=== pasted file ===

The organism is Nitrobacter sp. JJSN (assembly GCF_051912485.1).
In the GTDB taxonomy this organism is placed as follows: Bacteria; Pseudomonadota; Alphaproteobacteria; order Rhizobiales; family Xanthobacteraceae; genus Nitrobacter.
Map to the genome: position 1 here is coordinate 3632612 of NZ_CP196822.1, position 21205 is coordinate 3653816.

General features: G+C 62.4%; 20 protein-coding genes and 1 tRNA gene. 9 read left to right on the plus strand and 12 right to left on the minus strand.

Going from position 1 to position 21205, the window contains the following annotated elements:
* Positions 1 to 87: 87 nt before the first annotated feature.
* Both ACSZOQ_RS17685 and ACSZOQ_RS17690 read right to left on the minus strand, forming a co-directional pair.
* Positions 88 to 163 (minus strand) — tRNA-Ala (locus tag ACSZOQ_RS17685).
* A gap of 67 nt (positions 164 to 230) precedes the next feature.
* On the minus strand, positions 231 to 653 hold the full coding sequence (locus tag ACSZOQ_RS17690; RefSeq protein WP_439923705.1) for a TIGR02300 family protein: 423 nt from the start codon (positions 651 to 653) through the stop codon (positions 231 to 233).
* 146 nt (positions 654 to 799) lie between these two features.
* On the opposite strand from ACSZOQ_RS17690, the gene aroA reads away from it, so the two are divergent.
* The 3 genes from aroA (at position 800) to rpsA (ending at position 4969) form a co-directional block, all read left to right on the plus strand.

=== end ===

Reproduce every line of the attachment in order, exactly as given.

The organism is Nitrobacter sp. JJSN (assembly GCF_051912485.1).
In the GTDB taxonomy this organism is placed as follows: Bacteria; Pseudomonadota; Alphaproteobacteria; order Rhizobiales; family Xanthobacteraceae; genus Nitrobacter.
Map to the genome: position 1 here is coordinate 3632612 of NZ_CP196822.1, position 21205 is coordinate 3653816.

General features: G+C 62.4%; 20 protein-coding genes and 1 tRNA gene. 9 read left to right on the plus strand and 12 right to left on the minus strand.

Going from position 1 to position 21205, the window contains the following annotated elements:
* Positions 1 to 87: 87 nt before the first annotated feature.
* Both ACSZOQ_RS17685 and ACSZOQ_RS17690 read right to left on the minus strand, forming a co-directional pair.
* Positions 88 to 163 (minus strand) — tRNA-Ala (locus tag ACSZOQ_RS17685).
* A gap of 67 nt (positions 164 to 230) precedes the next feature.
* On the minus strand, positions 231 to 653 hold the full coding sequence (locus tag ACSZOQ_RS17690; RefSeq protein WP_439923705.1) for a TIGR02300 family protein: 423 nt from the start codon (positions 651 to 653) through the stop codon (positions 231 to 233).
* 146 nt (positions 654 to 799) lie between these two features.
* On the opposite strand from ACSZOQ_RS17690, the gene aroA reads away from it, so the two are divergent.
* The 3 genes from aroA (at position 800) to rpsA (ending at position 4969) form a co-directional block, all read left to right on the plus strand.